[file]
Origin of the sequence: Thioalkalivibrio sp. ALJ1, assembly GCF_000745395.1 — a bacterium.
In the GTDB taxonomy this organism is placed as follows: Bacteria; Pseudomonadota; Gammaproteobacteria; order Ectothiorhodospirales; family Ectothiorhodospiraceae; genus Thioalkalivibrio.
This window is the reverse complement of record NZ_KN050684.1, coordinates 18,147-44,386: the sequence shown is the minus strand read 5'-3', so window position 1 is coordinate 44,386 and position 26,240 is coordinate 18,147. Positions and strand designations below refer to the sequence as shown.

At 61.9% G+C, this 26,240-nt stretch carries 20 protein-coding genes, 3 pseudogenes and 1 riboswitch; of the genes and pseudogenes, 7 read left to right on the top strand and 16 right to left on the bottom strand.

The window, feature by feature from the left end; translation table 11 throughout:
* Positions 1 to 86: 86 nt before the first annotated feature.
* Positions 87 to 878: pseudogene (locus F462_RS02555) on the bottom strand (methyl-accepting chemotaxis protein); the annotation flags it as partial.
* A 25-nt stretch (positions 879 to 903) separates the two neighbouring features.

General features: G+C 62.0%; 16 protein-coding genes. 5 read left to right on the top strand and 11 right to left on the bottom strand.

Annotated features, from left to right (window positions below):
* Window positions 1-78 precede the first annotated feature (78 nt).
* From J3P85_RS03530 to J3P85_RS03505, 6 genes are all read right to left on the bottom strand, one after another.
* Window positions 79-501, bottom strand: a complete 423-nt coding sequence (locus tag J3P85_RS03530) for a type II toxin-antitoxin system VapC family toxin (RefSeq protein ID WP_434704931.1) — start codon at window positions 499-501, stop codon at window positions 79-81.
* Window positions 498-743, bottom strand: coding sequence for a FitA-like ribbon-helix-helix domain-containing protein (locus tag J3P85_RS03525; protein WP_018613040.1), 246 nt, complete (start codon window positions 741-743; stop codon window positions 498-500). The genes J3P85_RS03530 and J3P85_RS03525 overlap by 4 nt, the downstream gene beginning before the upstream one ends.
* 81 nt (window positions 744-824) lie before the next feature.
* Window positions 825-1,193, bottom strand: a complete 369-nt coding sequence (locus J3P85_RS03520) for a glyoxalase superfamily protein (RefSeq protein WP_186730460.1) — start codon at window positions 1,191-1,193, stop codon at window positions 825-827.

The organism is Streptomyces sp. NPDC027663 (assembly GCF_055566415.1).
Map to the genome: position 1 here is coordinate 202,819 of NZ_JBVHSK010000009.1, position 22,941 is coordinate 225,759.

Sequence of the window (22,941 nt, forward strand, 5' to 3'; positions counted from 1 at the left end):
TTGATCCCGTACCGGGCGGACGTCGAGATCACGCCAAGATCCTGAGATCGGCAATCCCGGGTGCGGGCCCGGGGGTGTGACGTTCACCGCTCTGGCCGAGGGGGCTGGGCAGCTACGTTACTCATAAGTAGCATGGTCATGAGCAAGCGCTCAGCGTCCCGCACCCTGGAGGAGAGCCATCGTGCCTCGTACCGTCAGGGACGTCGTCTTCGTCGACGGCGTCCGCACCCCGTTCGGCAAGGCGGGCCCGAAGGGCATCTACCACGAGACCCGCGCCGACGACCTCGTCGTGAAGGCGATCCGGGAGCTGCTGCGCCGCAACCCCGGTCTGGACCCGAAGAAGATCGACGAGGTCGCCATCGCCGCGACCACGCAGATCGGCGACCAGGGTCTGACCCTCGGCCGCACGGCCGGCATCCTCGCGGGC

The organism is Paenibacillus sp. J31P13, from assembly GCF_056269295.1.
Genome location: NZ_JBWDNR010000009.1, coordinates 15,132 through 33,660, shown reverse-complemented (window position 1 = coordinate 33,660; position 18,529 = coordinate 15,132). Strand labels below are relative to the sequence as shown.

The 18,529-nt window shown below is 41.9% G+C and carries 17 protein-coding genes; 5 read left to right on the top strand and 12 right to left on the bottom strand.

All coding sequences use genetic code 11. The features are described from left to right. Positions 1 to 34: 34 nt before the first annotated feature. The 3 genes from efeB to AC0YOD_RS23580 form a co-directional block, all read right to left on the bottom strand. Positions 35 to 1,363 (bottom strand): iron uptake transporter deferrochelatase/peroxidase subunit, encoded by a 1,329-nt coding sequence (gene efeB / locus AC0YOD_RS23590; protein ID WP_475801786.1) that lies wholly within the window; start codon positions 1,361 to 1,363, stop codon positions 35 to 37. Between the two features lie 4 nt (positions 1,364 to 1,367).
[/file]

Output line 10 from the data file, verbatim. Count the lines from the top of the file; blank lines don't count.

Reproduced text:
Annotated features, from left to right (window positions below):